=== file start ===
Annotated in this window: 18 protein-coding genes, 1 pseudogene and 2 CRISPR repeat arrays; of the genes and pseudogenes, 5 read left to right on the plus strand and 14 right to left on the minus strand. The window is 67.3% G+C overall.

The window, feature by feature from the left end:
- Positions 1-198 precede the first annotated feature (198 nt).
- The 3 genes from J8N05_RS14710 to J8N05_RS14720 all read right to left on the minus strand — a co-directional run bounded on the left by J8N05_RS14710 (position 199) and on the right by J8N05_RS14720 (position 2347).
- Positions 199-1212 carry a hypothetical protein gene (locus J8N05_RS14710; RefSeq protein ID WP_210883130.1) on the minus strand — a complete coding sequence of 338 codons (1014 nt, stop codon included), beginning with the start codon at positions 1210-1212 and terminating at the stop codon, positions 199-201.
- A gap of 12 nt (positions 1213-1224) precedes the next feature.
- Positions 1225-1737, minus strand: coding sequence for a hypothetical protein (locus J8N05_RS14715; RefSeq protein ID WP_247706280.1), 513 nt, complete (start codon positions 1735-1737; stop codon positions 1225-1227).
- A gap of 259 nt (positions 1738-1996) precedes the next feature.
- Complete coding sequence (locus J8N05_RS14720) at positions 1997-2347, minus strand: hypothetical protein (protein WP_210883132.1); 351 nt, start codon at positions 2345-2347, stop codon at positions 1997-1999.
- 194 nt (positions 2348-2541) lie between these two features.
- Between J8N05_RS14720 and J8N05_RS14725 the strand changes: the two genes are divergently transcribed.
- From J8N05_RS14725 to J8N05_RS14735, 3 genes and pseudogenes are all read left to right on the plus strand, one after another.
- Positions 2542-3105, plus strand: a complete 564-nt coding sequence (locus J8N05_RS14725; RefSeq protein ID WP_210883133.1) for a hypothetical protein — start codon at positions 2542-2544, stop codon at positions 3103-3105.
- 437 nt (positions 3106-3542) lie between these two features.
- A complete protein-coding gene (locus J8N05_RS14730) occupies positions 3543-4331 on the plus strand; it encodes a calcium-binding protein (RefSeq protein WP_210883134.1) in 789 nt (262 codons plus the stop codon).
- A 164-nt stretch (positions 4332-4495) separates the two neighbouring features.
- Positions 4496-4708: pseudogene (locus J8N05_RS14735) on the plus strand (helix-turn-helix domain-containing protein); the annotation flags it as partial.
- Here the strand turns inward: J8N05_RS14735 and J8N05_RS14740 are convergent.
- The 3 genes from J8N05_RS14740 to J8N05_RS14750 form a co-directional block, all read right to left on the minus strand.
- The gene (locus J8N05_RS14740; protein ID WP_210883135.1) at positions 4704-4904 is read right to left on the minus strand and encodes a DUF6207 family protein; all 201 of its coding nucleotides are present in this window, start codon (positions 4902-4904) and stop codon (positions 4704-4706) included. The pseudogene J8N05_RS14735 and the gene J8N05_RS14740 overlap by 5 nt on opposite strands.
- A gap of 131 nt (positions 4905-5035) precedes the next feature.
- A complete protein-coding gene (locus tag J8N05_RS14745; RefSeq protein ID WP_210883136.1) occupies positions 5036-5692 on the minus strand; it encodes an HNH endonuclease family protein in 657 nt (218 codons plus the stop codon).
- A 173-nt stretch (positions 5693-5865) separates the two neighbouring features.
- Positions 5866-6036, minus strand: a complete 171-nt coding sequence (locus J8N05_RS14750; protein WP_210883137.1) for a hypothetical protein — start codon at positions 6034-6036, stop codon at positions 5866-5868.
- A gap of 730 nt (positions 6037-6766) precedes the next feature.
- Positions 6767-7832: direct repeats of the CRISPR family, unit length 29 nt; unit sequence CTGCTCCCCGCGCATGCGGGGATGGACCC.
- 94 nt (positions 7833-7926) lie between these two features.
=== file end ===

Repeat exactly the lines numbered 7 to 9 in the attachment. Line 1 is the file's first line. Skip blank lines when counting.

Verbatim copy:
- Positions 1225-1737, minus strand: coding sequence for a hypothetical protein (locus J8N05_RS14715; RefSeq protein ID WP_247706280.1), 513 nt, complete (start codon positions 1735-1737; stop codon positions 1225-1227).
- A gap of 259 nt (positions 1738-1996) precedes the next feature.
- Complete coding sequence (locus J8N05_RS14720) at positions 1997-2347, minus strand: hypothetical protein (protein WP_210883132.1); 351 nt, start codon at positions 2345-2347, stop codon at positions 1997-1999.